Personal Representative of an Estate

Removal of a Personal Representative in a Florida Estate

Generally speaking, a personal representative is charged with a fiduciary duty to administer the estate for the interest of its beneficiaries, and is required to observe the same standards of care as trustees.  Fla. Stat. 733.602(1).

A personal representative’s duties are set forth in the Florida Probate Code (Fla. Stat. 733.601 et seq.) and a few highlights of these duties include:  

  • Identify, gather, value, and safeguard the Decedent’s assets.
  • Publish a notice to creditors in the newspaper, directing the potential claimants or creditors to file claims against the estate in the manner required by law.
  • Diligently search for reasonably ascertainable creditors of the Decedent’s estate, provide notice to them of the time by which they must file claims.
  • Serve a notice of administration, providing information about the probate estate administration and setting forth the procedures should someone object to the estate administration.
  • Object to and defend improper claims against the estate, and (assuming the estate has the sufficient assets to do so) pay valid claims against the estate.
  • File tax returns, pay any taxes which are owed by the Decedent’s estate, and pay any expenses of administration.
  • Pay the statutorily required amounts to the Decedent’s surviving family, such as the statutory family allowance, and distribute the assets to the beneficiaries of the estate.

When a personal representative does not do his or her job – such as being remiss in their duties, misusing estate assets or being self-interested in the estate, or otherwise behaving in some improper way – then he or she can be removed as personal representative:

733.504 Removal of personal representative; causes for removal.—A personal representative shall be removed and the letters revoked if he or she was not qualified to act at the time of appointment. A personal representative may be removed and the letters revoked for any of the following causes:

  1. Adjudication that the personal representative is incapacitated.
  2. Physical or mental incapacity rendering the personal representative incapable of the discharge of his or her duties.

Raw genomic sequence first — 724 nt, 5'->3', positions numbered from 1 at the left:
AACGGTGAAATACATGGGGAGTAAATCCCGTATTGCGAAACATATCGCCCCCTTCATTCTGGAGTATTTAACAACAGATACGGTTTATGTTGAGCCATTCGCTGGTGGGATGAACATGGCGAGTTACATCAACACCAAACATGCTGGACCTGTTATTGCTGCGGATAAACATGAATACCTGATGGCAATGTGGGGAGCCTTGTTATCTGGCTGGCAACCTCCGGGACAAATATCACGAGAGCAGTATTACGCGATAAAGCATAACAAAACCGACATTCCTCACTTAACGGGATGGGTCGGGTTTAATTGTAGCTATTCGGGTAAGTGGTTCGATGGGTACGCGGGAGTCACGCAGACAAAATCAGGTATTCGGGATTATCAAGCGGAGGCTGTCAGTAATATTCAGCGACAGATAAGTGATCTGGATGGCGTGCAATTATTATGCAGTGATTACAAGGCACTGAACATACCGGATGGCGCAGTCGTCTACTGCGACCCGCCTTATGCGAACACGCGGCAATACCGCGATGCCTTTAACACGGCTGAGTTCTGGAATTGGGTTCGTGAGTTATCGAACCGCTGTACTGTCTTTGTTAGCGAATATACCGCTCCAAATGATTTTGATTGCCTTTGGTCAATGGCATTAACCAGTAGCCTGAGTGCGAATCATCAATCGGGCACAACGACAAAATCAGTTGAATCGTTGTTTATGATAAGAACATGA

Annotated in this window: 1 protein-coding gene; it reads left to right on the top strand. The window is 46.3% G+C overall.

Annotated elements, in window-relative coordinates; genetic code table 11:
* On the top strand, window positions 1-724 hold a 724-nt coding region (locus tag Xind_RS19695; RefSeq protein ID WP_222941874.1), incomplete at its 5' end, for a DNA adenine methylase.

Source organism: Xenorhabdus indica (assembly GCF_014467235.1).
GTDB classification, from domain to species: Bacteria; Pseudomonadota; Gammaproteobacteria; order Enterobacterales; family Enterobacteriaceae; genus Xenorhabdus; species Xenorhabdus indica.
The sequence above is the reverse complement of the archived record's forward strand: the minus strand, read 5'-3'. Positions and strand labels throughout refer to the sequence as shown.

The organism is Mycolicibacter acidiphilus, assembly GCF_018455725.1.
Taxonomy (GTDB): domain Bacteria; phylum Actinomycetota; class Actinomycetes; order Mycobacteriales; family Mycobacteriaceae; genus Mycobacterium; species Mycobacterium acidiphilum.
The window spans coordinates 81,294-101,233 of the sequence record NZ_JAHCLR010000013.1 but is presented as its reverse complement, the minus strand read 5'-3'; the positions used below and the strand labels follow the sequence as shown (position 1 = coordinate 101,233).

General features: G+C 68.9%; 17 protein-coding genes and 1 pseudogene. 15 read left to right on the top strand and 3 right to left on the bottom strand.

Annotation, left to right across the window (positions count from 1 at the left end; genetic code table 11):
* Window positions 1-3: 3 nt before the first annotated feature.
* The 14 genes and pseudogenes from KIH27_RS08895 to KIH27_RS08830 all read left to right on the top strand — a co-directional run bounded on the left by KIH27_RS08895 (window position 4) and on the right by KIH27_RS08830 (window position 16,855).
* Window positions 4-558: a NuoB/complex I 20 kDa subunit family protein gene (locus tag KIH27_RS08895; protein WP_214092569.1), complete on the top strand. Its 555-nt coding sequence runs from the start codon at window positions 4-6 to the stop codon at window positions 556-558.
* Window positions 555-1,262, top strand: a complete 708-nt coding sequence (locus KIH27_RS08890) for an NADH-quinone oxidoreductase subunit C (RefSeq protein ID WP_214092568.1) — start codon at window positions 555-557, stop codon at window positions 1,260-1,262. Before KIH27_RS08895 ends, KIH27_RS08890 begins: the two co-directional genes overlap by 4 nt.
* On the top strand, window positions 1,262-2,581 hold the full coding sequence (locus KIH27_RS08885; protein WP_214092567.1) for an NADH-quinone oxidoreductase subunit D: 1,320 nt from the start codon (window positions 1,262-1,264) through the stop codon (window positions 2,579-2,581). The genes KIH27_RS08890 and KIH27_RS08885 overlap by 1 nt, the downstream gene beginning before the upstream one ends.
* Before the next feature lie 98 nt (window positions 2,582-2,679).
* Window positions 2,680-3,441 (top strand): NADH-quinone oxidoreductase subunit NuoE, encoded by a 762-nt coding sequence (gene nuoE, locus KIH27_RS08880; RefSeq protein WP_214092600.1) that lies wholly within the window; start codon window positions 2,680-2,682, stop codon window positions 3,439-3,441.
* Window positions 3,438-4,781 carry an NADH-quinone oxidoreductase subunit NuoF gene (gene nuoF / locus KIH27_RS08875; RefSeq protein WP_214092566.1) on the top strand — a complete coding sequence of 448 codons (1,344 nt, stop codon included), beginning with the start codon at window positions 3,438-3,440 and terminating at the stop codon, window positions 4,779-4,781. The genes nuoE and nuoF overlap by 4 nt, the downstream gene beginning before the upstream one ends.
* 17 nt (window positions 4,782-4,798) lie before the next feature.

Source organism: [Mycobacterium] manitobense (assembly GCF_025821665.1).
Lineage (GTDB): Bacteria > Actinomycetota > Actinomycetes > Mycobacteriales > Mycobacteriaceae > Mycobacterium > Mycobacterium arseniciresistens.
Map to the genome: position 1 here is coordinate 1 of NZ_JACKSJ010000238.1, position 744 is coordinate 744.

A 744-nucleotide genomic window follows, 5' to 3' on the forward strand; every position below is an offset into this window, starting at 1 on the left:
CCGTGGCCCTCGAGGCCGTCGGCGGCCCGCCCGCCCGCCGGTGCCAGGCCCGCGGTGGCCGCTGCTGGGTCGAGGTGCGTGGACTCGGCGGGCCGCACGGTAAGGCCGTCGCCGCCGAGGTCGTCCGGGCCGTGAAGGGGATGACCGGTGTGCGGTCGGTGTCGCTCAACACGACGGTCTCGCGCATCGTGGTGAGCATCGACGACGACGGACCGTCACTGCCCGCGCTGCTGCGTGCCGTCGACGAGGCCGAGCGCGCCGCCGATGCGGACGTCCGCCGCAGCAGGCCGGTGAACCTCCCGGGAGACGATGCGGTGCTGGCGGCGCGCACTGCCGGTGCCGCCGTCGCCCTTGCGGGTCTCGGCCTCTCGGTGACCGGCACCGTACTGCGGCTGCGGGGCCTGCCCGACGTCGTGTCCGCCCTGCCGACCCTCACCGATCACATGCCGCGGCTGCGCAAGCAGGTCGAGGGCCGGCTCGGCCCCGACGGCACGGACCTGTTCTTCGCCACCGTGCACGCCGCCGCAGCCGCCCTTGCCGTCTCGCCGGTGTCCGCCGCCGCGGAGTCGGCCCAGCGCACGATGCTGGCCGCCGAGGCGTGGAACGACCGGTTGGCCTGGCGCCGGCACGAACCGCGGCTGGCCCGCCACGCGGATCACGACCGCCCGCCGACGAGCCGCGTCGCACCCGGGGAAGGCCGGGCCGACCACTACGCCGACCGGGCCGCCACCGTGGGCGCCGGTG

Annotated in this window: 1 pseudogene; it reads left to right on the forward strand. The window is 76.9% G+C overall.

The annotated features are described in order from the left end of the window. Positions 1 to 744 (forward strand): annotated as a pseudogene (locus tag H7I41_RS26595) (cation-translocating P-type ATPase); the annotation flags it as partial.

3. Failure to comply with any order of the court, unless the order has been superseded on appeal.
  4. Failure to account for the sale of property or to produce and exhibit the assets of the estate when so required.
  5. Wasting or maladministration of the estate.
  6. Failure to give bond or security for any purpose.
  7. Conviction of a felony.
  8. Insolvency of, or the appointment of a receiver or liquidator for, any corporate personal representative.
  9. Holding or acquiring conflicting or adverse interests against the estate that will or may interfere with the administration of the estate as a whole. This cause of removal shall not apply to the surviving spouse because of the exercise of the right to the elective share, family allowance, or exemptions, as provided elsewhere in this code.
  10. Revocation of the probate of the decedent’s will that authorized or designated the appointment of the personal representative.
  11. Removal of domicile from Florida, if domicile was a requirement of initial appointment.
  12. The personal representative was qualified to act at the time of appointment but is not now entitled to appointment.

Of the above statutory subsections, a personal representative is probably more commonly sought to be removed for maladministration (mismanaging) or wasting the estate, or that the personal representative has a conflict of interest.

While mismanagement of an estate is self-explanatory, the conflict issue may involve an assessment of the conflict, including the degree of a conflict.  If a personal representative has an interest that is adverse in an estate, the probate court may determine appropriate to appoint an administrator ad litem to handle that particular issue; hence, there would be no reason to completely remove the personal representative from the probate proceedings.  In other words, the personal representative could stay on but for a particular issue or proceeding within the probate, for which an administrator ad litem could be appointed.

In addition, when conflicts arise between the personal representative and the estate’s beneficiaries, a probate court may exercise their discretion relative to the removal of a personal representative, see e.g., Pontrello v. Estate of Kepler, 528 So. 2d 441 (Fla. 2d DCA 1988).

Should you find yourself in a position involving the potential removal of a personal representative of an estate, you should consult with your trusted probate lawyer.